The United States declare war on the Japanese Empire, entering World War II. Following the Japanese attack on Pearl Harbor the day before, President Franklin D. Roosevelt addressed the nation, stating, “Yesterday, December 7, 1941 – a date which will live in infamy – the United States of America was suddenly and deliberately attacked by naval and air forces of the Empire of Japan.” Roosevelt asked Congress for a declaration of war, which Roosevelt signed on the 8th. Not long after, both Hitler and Mussolini declared war on the US.

December 9, 1946
The Subsequent Nuremberg Trials begin. Held at the Palace of Justice in Nuremberg, Germany, these trials accused various high-ranking Nazi officials accused of various crimes against humanity. Held before US military courts, the first hearing consisted of the Doctors’ Trial, in which Karl Brandt was the first of several Nazi doctors tried. The last of these trials was decided on April 13, 1949.

December 10, 1906
President Theodore Roosevelt becomes the first American to win the Nobel Peace Prize. During his presidency, “Teddy” was a proponent of peace through strength, and negotiated peace between various nations. He brought a resolution to a trade dispute between the US and Mexico, and helped end hostilities between France and Germany over interests in Morocco. He sent the Great White Fleet around the world, showcasing American naval strength and preventing a war between the US and Japan. He was awarded the Nobel Peace Prize due to his role in mediating the Russo-Japanese War.

December 13, 2003
Saddam Hussein is captured by US troops during Operation Red Dawn. The operation was launched after intelligence was gained that revealed two likely hideouts for Hussein in Ad-Dawr, Iraq. After searching both sites with no success, one soldier kicked a piece of flooring to the side, revealing a spider hole. Hussein crawled out and was disarmed, offering virtually no resistance. Hussein was tried for crimes against humanity, in which he was found guilty and executed on December 30, 2006.

Bill of Rights, Boston Tea Party, and Valley Forge

December 15, 1791
The Bill of Rights are ratified. Authored primarily by James Madison, the Bill of Rights were created to address objections made by the Anti-Federalists, concerning the notion that the Constitution gave the Federal government too much power. Rather than telling the government which rights it has, the Bill of Rights actually tell the government which rights the people have that are inalienable. This means that they are God-given and cannot be abridged. Consisting of the first 10 amendments to the Constitution, they are as follows:

  1. Freedom of speech, religion, press, and protest.
  2. The Right to acquire and bear arms.
  3. No forced civilian housing of soldiers.
  4. Freedom from unreasonable government searches or seizures.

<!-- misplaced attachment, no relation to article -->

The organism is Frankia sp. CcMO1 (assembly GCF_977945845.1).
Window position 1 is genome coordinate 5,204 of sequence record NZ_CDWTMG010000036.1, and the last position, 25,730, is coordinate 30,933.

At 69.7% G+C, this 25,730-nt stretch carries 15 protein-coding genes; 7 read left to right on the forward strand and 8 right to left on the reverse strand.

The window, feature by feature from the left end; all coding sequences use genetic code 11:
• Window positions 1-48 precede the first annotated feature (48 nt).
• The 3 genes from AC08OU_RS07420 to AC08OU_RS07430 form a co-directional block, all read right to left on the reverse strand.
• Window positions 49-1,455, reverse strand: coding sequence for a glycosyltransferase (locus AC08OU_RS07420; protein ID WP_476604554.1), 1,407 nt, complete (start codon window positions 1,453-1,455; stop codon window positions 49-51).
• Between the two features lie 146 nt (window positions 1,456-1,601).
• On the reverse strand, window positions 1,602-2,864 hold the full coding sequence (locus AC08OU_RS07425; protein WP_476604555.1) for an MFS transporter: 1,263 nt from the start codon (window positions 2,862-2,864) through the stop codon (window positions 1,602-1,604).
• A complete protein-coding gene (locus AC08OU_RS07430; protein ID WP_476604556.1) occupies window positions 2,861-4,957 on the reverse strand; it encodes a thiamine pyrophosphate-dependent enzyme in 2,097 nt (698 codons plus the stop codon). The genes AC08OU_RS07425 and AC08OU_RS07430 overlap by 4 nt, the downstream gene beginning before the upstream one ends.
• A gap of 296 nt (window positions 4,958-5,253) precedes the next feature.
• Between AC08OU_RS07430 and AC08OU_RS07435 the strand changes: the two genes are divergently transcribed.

5. Protects against double jeopardy and self-incrimination, while guaranteeing the right to due process.
  6. Right to a speedy and fair trial.
  7. Right to a trial by jury in federal cases with claims of more than 20 dollars.
  8. Prohibition of excessive bail or fines.
  9. Declaration of fundamental rights outside of the Constitution.
  10. All powers not expressly given to the federal government are reserved to the states.

December 16, 1773
The Boston Tea Party occurs. After the passing of the Tea Act by British Parliament just months earlier, the Sons of Liberty, led primarily by Samuel Adams and Paul Revere, some of whom were dressed as Mohawk warriors, stormed British ships in Boston Harbor, Massachusetts. They proceeded to throw crates of tea into the harbor, to which British Parliament responded harshly. This event is considered to be one of the final triggering events of the American Revolution. All this over a few percent tax, imagine their ire at today’s tax rates.

December 17, 1903
Wilbur and Orville Wright make the first controlled flight near Kitty Hawk, North Carolina. Born in Dayton, Ohio, the Wright brothers were the world’s first successful airplane aviators. At Kill Devil Hills on the Outer Banks, Wilbur and Orville made four flights in total. The Wright Flyer was later restored and displayed at various museums in the US, as well as Britain. In 1948, it was sent to the Smithsonian in Washington DC.

December 19, 1777
George Washington and the Continental Army begin their winter encampment at Valley Forge, Pennsylvania. This was a dark time for the patriots, as British forces won several major victories during the early stages of the American Revolution. Usually romanticized in portraits and paintings, in reality, the conditions at Valley Forge were very harsh. Washington himself reported seeing one man clothed in nothing but a blanket. Due to disease and malnutrition, nearly 2,000 soldiers died.

December 20, 1989
The US Invasion of Panama begins. Officially known as “Operation Just Cause,” President George H. W. Bush ordered troops to Panama following several years of tension between the US and Panamanian military dictator Manuel Noriega. On December 16, 1989, a stationed US Marine was shot and killed by the Panamanian Defense Force, and Noriega declared that a state of war existed between the US and Panama. President Bush authorized the invasion by stating that Noriega’s forces were threatening the lives of Americans living in Panama, and that Noriega’s rule was permitting Panama to be a large center for drug trafficking to the US. The invasion ended in a little over a month with Noriega’s capture.

December 21, 1620
William Bradford and the Pilgrims land at Plymouth Rock. These were not the first English settlers to reach America, as the colonies of Roanoke and Jamestown had been founded a few decades prior. While Roanoke had failed, Jamestown succeeded, but it was Plymouth that gave rise to the Thanksgiving holiday and became most embedded within American culture. The Pilgrims, consisting of Christian Quakers, were fleeing from the hostile political climate of Britain, and also wished to escape the church-dominated state. William Bradford would later become governor of the Plymouth Colony from 1621-1657.